Postal director is ready for critics
Being regarded as the worst in any field can have its perks. Just askthe controversial, critically detested, German filmmaker Uwe Boll(BloodRayne, In The Name Of The King: A Dungeon Siege Tale).
Being regarded as the worst in any field can have its perks. Just ask the controversial, critically detested, German filmmaker Uwe Boll (BloodRayne, In The Name Of The King: A Dungeon Siege Tale).
Writer-producer-director Boll has been making video game adaptations for roughly five years now, a period in which he’s come to be regarded in critical circles as one of — some would argue THE — worst filmmakers of all time.
But here’s the upshot: the more they put him down, the less Boll cares. Instead of taking the criticism personally, as he once did, the new film Postal, based on the first-person shooter video game of the same name, is Boll’s way of thumbing his nose at critics.
The social and political satire takes aim at everyone, as Boll explains in an interview with Metro, and is virtually guaranteed to leave audiences of all races, religions and nationalities offended.
“What they think about me they think about me,” Boll says of his critics.
“I cannot really change it. If you read reviews of movies like House Of The Dead and In The Name Of The King, I have a feeling that people don’t really look at movies anymore and they judge the movies like the worst of the worst, but if you go a little into detail and ask people was it really worse than Jumper or 10,000 BC or tons of other movies that come out each year? Normally the answer is no.”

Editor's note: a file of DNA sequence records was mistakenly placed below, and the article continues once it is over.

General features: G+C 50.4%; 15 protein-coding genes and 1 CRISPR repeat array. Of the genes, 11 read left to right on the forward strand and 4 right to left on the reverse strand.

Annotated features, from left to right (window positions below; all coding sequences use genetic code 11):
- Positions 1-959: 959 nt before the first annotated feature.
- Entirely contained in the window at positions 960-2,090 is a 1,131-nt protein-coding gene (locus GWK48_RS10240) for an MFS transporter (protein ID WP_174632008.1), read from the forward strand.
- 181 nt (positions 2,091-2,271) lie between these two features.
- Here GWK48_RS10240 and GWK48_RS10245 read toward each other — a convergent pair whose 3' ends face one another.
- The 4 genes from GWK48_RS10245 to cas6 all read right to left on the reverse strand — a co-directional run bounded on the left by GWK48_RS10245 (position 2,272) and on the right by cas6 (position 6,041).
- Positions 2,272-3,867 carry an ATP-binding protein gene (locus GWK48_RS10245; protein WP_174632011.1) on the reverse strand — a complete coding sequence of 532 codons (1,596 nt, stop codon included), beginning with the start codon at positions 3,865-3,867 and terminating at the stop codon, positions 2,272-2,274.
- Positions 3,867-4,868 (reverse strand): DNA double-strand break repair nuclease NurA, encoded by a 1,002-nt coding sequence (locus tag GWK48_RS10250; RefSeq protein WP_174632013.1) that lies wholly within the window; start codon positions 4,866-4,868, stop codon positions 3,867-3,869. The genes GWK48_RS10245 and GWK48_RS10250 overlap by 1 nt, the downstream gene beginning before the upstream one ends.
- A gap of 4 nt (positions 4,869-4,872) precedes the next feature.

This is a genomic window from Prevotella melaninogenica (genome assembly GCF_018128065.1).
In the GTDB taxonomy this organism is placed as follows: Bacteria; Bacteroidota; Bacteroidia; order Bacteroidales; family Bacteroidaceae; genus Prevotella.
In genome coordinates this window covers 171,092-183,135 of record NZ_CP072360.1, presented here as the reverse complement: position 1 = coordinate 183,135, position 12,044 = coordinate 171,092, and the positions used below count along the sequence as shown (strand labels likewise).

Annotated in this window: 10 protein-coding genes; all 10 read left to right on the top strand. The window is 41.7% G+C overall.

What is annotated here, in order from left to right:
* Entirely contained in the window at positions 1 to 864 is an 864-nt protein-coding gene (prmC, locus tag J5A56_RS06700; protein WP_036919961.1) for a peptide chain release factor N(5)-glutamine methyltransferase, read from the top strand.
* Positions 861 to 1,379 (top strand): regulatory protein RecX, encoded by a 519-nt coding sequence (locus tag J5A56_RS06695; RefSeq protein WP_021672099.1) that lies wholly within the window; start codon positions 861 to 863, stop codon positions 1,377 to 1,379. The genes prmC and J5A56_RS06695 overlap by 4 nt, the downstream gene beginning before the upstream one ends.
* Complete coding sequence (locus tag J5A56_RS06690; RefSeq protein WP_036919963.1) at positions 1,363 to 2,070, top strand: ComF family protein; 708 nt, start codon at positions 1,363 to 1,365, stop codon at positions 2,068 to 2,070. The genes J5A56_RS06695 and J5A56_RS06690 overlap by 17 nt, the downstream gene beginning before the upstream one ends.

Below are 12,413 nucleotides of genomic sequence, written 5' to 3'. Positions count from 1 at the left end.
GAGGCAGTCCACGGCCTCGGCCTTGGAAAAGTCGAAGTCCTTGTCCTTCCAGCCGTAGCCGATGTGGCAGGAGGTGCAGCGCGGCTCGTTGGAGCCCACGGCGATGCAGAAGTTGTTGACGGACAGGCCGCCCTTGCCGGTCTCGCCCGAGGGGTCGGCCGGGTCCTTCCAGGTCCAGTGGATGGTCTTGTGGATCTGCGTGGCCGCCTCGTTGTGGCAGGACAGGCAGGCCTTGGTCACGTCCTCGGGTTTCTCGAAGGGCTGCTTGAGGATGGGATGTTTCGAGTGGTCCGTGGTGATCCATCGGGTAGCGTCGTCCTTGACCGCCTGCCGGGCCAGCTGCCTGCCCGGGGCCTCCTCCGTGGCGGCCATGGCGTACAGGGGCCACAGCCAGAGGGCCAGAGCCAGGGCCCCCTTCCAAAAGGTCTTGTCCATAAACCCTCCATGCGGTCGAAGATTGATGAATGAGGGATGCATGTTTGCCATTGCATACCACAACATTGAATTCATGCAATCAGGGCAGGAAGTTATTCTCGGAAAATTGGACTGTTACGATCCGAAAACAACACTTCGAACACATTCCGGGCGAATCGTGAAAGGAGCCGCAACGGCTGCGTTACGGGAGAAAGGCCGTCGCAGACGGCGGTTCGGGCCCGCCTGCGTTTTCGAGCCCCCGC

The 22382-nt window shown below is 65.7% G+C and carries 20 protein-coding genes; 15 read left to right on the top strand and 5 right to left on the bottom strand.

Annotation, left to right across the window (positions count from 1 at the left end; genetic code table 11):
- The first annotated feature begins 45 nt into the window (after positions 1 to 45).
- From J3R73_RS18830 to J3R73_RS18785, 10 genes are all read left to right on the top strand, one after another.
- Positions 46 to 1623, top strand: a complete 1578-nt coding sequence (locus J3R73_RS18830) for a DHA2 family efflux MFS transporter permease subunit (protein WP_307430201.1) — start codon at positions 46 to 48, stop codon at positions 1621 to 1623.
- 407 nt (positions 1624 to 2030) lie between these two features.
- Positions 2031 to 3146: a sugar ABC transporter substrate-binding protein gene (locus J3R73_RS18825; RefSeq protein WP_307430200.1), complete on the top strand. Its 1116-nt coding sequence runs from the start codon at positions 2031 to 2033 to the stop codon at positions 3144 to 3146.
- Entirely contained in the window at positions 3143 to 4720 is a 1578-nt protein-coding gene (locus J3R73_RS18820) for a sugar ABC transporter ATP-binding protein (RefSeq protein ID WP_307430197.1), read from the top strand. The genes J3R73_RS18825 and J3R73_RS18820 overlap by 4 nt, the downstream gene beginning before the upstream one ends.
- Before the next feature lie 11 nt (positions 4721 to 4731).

To say Postal pushes buttons, perhaps to the limits of poor taste and beyond, would be an understatement. The film satirizes the terrorist attacks of September 11, 2001, rips Muslim extremist groups, religious cults and religion in general, as well as poking fun at Nazism in Germany — and that’s only in the first half.
Boll, who has literally fought his critics in boxing matches — he trained for the fights, they didn’t — and pummeled a few of his harsher editorial adversaries, argues that there is a place for what he calls this type of ‘absurd’ comedy.
“I think movies like Life Of Brian would never get financed in the world today and I felt that, and I still feel that, Postal is one of the rare, ruthless, anarchistic comedies made. In that context it’s good that a movie like Postal is made.”
Others might disagree, but Boll, whose past use of German tax loopholes to finance his films, cementing his maverick status and allowing him to continue producing, really couldn’t care less. Now that those tax laws have been tightened, placing limitations on write-offs for money-losing films, Boll has sought other means to make his movies such as cutting his budgets.
For the 42-year-old, that change in approach has signaled an opportunity to make more personal films, ones that may once again incur the wrath of critics. Not that he seems to mind.
“I’m planning to make a movie in the Sudan about the genocide … diving into the Darfur and Sudan world without having a lot of American stars in the movie.”
The world waits with bated breath.